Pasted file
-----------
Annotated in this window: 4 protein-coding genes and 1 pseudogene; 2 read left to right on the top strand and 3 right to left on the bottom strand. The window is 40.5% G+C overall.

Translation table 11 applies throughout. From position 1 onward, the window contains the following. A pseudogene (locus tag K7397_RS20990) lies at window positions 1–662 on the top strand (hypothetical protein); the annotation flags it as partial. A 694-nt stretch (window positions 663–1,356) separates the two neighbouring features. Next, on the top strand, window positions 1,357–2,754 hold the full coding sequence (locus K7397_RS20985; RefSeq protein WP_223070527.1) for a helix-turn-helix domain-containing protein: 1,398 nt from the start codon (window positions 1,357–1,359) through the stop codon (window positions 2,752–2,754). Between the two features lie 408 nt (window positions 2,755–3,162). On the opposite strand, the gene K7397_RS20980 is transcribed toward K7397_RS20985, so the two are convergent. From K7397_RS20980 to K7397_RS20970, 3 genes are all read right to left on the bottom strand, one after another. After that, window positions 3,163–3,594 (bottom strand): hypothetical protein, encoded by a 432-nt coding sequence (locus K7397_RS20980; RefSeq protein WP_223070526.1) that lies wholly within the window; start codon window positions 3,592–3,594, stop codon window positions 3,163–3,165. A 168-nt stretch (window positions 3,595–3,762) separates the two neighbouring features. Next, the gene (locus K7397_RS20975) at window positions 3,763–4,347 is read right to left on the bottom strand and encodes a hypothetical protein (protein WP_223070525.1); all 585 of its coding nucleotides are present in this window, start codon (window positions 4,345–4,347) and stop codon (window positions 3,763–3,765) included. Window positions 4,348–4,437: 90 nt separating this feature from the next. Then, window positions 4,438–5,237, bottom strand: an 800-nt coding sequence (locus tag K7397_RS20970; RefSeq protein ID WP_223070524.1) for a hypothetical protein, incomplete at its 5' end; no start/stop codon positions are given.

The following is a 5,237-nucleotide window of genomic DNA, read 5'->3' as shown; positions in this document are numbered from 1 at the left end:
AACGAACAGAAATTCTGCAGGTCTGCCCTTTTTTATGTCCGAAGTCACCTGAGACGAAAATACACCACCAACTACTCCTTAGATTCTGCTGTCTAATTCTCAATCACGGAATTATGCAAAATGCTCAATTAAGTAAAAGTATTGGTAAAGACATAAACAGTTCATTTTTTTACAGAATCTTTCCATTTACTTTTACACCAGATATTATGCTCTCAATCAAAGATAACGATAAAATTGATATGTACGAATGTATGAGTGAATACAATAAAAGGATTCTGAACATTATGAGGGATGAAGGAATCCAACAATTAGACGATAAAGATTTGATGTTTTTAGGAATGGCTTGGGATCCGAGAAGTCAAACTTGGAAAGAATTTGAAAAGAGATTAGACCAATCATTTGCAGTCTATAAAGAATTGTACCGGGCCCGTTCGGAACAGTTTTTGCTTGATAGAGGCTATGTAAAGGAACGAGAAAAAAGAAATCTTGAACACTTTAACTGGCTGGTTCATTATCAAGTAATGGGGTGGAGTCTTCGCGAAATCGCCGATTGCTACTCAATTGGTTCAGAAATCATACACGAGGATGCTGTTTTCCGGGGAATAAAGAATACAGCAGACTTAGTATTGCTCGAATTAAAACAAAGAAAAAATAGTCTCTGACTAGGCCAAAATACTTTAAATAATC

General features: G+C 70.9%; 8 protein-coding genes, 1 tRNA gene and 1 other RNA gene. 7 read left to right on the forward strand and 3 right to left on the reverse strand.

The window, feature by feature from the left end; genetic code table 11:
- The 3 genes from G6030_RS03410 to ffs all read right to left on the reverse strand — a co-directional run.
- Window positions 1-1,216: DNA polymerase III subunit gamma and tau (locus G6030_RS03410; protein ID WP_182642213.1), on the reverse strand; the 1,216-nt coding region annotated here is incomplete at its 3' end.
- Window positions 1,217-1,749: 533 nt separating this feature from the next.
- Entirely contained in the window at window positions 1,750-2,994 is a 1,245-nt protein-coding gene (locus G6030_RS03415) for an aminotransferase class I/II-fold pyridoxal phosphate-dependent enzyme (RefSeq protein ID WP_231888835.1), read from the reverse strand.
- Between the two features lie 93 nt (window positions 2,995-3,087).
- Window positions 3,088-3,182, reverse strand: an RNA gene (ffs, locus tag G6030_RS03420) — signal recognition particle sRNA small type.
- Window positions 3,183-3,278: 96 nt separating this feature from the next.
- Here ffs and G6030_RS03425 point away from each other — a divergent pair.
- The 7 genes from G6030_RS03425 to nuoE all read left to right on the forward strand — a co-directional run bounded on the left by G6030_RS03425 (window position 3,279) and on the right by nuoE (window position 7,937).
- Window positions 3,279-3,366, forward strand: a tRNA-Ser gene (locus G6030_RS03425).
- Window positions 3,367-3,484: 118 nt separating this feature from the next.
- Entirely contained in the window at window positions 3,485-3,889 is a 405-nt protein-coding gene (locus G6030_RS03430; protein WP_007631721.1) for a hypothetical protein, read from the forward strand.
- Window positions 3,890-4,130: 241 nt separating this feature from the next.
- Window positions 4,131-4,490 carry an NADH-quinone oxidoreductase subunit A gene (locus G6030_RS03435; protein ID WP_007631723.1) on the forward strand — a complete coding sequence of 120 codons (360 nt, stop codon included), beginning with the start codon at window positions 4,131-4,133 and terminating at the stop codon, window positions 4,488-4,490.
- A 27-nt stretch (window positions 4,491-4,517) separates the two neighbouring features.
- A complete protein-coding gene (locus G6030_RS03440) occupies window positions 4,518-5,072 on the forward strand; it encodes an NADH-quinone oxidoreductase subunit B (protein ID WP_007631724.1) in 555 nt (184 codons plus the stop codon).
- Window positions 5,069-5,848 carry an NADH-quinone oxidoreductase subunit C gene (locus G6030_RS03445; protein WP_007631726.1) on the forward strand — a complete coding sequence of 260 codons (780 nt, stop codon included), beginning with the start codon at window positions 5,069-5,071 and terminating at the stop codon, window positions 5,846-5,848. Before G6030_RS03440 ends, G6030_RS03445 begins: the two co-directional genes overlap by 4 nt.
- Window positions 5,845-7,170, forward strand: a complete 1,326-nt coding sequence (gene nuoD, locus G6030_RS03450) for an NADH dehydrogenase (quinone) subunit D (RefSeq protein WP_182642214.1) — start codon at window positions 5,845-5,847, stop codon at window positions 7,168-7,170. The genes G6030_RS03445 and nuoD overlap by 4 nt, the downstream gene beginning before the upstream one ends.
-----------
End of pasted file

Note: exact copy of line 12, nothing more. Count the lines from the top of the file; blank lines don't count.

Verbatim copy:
- Window positions 3,088-3,182, reverse strand: an RNA gene (ffs, locus tag G6030_RS03420) — signal recognition particle sRNA small type.